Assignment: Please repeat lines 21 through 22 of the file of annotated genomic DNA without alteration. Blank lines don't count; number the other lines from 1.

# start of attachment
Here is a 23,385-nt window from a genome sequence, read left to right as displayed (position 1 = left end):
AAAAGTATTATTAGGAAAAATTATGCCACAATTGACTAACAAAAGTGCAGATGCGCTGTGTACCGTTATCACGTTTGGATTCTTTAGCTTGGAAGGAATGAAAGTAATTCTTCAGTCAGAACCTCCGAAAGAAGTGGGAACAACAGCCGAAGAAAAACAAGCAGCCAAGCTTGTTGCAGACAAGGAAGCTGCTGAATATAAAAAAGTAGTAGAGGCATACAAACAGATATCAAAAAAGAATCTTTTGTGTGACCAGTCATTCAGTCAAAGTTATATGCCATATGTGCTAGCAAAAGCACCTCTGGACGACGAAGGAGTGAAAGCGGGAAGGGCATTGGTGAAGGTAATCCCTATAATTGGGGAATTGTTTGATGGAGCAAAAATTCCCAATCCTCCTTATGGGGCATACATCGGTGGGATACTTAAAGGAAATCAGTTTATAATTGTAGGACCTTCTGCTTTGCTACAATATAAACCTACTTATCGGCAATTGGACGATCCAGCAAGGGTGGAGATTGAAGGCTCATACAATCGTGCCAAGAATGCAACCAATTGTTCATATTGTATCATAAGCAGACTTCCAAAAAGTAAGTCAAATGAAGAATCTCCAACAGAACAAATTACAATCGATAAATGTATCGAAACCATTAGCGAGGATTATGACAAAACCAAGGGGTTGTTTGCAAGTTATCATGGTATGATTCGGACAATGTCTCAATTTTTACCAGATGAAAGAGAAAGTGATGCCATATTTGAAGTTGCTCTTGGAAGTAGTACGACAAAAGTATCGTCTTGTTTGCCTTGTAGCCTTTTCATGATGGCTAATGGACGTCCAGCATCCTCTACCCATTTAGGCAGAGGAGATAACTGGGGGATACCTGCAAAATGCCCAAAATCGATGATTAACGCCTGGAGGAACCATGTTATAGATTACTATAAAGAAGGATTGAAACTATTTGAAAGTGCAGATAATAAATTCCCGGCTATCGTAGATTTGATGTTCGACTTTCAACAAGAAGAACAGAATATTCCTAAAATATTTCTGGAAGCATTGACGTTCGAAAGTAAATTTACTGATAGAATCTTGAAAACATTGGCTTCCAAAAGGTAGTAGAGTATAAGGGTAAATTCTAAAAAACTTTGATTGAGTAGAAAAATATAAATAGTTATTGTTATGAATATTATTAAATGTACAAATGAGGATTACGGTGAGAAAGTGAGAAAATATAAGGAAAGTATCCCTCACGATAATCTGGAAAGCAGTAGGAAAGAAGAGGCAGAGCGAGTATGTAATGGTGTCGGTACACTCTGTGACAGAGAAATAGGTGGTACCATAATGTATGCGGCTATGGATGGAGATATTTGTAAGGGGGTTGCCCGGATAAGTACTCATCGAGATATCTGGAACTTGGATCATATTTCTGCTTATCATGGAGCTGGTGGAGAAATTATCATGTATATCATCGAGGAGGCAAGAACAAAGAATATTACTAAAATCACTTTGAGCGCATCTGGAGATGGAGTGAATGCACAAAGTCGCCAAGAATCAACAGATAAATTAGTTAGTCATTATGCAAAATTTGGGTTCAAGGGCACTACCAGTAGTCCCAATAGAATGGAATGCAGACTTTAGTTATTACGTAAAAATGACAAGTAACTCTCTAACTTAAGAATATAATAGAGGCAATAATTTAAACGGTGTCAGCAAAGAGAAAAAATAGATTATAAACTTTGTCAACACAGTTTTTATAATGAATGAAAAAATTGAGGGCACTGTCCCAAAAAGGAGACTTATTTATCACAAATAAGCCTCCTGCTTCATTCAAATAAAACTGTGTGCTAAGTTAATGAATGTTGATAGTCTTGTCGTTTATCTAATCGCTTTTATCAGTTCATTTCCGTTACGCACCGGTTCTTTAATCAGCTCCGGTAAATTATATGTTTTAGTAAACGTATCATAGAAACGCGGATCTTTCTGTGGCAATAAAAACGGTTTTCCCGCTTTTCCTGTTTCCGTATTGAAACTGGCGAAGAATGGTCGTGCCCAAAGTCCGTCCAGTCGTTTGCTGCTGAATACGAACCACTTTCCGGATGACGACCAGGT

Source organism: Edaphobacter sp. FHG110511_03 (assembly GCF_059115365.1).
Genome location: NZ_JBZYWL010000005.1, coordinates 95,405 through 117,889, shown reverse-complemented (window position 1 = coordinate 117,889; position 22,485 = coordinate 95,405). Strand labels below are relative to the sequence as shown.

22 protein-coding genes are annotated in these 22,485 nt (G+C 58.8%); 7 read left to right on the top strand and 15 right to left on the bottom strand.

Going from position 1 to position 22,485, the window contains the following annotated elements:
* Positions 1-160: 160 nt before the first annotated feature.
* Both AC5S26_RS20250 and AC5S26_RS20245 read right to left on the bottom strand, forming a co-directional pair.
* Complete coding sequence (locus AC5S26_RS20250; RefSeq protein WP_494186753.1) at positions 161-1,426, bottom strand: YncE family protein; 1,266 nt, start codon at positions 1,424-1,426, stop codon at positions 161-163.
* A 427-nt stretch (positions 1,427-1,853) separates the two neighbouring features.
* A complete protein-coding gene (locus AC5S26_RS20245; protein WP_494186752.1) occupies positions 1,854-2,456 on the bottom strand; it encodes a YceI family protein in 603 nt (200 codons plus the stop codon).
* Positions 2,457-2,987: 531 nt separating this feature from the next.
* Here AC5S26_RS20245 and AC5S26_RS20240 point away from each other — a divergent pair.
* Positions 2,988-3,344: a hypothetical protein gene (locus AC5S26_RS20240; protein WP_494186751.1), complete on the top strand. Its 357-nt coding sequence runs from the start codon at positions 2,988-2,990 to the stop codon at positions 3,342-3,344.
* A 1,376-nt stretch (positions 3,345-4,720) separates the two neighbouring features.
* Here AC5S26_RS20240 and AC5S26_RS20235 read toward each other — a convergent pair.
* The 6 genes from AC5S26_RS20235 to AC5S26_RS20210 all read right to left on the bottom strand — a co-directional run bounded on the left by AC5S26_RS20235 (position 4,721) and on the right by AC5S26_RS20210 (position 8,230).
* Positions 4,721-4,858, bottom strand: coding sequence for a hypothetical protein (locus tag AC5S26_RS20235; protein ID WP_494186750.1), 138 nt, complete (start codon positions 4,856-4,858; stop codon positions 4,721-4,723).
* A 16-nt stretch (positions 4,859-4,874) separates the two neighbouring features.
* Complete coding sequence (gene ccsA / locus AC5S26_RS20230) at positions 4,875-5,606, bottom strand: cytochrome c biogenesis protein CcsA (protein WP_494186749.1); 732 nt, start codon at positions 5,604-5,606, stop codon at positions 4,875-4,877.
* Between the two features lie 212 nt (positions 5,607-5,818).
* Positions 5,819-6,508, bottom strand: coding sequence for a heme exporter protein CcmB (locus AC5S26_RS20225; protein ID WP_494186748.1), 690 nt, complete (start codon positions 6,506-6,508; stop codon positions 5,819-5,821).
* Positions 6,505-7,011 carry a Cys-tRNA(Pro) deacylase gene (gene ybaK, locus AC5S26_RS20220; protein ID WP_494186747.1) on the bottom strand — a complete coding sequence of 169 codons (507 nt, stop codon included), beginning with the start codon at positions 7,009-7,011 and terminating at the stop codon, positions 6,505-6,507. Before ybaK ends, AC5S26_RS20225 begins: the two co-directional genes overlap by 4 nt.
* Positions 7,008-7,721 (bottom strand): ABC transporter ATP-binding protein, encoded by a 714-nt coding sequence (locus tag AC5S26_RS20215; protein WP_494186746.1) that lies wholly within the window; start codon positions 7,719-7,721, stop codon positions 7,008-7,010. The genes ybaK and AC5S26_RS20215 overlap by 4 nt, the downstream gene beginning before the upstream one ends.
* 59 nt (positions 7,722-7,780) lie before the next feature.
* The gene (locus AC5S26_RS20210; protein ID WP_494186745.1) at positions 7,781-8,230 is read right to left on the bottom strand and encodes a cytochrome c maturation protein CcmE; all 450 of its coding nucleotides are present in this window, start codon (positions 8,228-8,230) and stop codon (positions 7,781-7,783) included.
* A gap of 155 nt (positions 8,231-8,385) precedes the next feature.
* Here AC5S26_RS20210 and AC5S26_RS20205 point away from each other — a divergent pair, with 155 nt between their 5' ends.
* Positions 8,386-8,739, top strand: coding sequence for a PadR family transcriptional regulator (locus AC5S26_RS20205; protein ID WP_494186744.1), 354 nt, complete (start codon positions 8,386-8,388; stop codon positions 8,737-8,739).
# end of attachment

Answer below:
* Between the two features lie 212 nt (positions 5,607-5,818).
* Positions 5,819-6,508, bottom strand: coding sequence for a heme exporter protein CcmB (locus AC5S26_RS20225; protein ID WP_494186748.1), 690 nt, complete (start codon positions 6,506-6,508; stop codon positions 5,819-5,821).